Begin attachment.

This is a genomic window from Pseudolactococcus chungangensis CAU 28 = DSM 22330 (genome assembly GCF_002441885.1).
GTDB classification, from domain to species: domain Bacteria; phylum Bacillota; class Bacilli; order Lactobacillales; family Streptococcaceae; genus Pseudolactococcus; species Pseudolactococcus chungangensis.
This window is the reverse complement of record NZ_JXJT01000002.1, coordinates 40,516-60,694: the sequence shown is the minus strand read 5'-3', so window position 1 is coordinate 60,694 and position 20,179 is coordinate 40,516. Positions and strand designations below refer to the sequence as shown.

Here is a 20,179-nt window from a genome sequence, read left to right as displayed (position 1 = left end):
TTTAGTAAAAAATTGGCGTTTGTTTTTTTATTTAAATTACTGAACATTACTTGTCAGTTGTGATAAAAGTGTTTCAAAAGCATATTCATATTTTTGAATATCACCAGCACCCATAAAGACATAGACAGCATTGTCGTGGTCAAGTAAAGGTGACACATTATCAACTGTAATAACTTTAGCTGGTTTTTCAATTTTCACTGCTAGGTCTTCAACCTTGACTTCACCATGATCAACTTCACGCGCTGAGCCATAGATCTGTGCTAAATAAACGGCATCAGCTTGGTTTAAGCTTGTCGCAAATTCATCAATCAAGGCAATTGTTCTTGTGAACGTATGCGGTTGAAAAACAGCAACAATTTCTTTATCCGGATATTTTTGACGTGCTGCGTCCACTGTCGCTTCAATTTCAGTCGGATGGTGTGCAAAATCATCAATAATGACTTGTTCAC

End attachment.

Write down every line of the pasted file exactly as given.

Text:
This is a genomic window from Pseudolactococcus chungangensis CAU 28 = DSM 22330 (genome assembly GCF_002441885.1).
GTDB classification, from domain to species: domain Bacteria; phylum Bacillota; class Bacilli; order Lactobacillales; family Streptococcaceae; genus Pseudolactococcus; species Pseudolactococcus chungangensis.
This window is the reverse complement of record NZ_JXJT01000002.1, coordinates 40,516-60,694: the sequence shown is the minus strand read 5'-3', so window position 1 is coordinate 60,694 and position 20,179 is coordinate 40,516. Positions and strand designations below refer to the sequence as shown.

Here is a 20,179-nt window from a genome sequence, read left to right as displayed (position 1 = left end):
TTTAGTAAAAAATTGGCGTTTGTTTTTTTATTTAAATTACTGAACATTACTTGTCAGTTGTGATAAAAGTGTTTCAAAAGCATATTCATATTTTTGAATATCACCAGCACCCATAAAGACATAGACAGCATTGTCGTGGTCAAGTAAAGGTGACACATTATCAACTGTAATAACTTTAGCTGGTTTTTCAATTTTCACTGCTAGGTCTTCAACCTTGACTTCACCATGATCAACTTCACGCGCTGAGCCATAGATCTGTGCTAAATAAACGGCATCAGCTTGGTTTAAGCTTGTCGCAAATTCATCAATCAAGGCAATTGTTCTTGTGAACGTATGCGGTTGAAAAACAGCAACAATTTCTTTATCCGGATATTTTTGACGTGCTGCGTCCACTGTCGCTTCAATTTCAGTCGGATGGTGTGCAAAATCATCAATAATGACTTGTTCAC